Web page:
In answer to your question of Madison v. Cleveland...well...I am orginally from Northern Ohio (before we moved to Raleigh and are now in Madison)....and Cleveland beats them all hands down. Madison may be slightly better when it comes to some traffic patterns, but that is more due to the smaller size than anything else. Medicine, nightlife, concerts, friendliness, cultural things to do....shopping.....Madison is okay...but...

Madison isn't bad....but it's very much an enclave....and even there...you want to freak out a person who is black or Hispanic...smile and say hello...or don't cross to the other side of the street. Wisconsin is in general the most racist state I've ever lived in. They don't see it..but they are.
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Old 06-05-2015, 09:14 PM
Location: North Carolina
444 posts, read 660,053 times
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Good points about Milwaukee. If it offers more ethnic diversity including Hispanics, then part-time ESL teaching would be available there, I'm sure. The college town feel of Madison sounds charming too. Any college town will mean nice art exhibits, concerts and live theater. A visit is definitely in order here, no question about that. First impressions mean a lot, going to a new city and assessing how it all feels being there. To me it's seeing how the interactions go in talking with locals, getting around there, and seeing if it I can see myself actually being there aside from being a temporary tourist to take it all in.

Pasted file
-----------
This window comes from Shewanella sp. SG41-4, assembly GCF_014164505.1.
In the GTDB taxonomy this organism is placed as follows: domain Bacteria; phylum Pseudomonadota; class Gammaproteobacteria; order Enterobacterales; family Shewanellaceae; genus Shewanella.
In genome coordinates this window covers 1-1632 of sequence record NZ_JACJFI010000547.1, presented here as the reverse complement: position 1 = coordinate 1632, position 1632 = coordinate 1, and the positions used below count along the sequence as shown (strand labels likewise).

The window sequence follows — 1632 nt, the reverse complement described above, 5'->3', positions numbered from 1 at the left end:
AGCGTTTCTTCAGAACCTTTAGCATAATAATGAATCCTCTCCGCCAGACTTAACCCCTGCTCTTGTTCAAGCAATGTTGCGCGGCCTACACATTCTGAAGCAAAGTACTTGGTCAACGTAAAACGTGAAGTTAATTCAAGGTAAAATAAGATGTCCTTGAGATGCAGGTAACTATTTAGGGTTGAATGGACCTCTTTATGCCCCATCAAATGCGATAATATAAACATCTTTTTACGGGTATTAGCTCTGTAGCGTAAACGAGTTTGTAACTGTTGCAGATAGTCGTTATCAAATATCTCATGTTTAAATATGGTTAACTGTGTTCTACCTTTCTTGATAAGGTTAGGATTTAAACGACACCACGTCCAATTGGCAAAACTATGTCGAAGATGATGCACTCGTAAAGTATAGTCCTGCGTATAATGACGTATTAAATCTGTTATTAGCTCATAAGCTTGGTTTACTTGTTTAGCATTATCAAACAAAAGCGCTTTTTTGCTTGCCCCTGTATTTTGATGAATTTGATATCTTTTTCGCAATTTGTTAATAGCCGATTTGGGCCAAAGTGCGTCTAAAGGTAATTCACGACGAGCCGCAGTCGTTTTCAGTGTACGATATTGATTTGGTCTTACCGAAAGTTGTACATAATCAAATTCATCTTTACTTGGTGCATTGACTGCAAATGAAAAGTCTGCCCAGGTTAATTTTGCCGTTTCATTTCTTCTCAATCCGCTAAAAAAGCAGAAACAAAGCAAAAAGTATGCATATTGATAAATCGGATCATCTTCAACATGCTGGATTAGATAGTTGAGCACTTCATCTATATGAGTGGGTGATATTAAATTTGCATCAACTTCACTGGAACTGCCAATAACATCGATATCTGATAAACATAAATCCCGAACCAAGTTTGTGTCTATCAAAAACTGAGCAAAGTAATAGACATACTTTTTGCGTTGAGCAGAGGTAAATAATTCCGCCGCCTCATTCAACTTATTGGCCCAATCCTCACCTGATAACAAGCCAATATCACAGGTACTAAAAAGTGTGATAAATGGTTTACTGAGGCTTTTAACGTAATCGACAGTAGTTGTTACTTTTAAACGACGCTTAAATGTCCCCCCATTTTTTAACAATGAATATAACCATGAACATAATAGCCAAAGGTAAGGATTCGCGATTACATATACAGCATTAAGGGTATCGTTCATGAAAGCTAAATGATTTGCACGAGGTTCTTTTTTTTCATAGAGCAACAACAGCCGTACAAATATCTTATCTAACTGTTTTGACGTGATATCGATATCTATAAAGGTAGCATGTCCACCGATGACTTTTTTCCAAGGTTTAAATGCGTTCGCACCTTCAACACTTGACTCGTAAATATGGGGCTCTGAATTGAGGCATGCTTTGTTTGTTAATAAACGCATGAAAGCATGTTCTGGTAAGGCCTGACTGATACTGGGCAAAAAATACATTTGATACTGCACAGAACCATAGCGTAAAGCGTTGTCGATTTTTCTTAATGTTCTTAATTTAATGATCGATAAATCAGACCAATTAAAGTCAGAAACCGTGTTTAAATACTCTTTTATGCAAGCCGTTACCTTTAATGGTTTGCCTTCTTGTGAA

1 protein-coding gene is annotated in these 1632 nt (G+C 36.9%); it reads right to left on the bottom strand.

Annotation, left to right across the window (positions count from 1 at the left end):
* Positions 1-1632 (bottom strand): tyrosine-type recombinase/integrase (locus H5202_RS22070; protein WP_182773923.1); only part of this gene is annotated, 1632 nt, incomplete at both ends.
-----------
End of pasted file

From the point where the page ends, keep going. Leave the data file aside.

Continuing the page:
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Old 06-08-2015, 09:44 PM
Location: Madison, WI
102 posts, read 165,334 times
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Good luck with your decision!

I am from the Cleveland area and moved to Madison about three years ago. Both are great cities and both are very different from each other.

Cleveland has a lot more old-world charm to it: historic neighborhoods, tradition, ethnic ties (more on that later), while Madison is more of a shiny new place where about half of it looks like it was built since I was born (and I'm in my 20s). With that also comes that Madison's infrastructure is both more heavily used and better maintained. Cleveland has a certain feel to it like the city is being held together by duct tape that I find endearing though some think is a bit dumpy. Cleveland, despite being in a metro area 4 times the size, has less of a traffic problem. As for the scenery, Madison is fortunate to have two beautiful lakes, but Cleveland's Emerald necklace of parks has more "to it" than Madison's parks. Madison has a ton of them but they're mostly pretty small. When I leave Madison someday, I will miss running along Lake Mendota at sunset every day all summer. It's quite beautiful.

As for the ethnic neighborhoods, I've found that while Cleveland and Madison both have "diversity" they understand it differently. The Cleveland understanding is that we have a ton of people who moved there from a ton of different places and each set up their own little ___-American neighborhoods with their own institutions, activities, foods, and cultures. Madison on the other hand would see diversity and stress how we're all the same regardless of our backgrounds. While you may find Italian-Americans in Madison, you won't find a Little Italy. One thing I miss about Cleveland is the little ethnic neighborhoods and festivals, even though my own ancestry is enough of a mix that I'm not a part of any of the ethnic neighborhoods.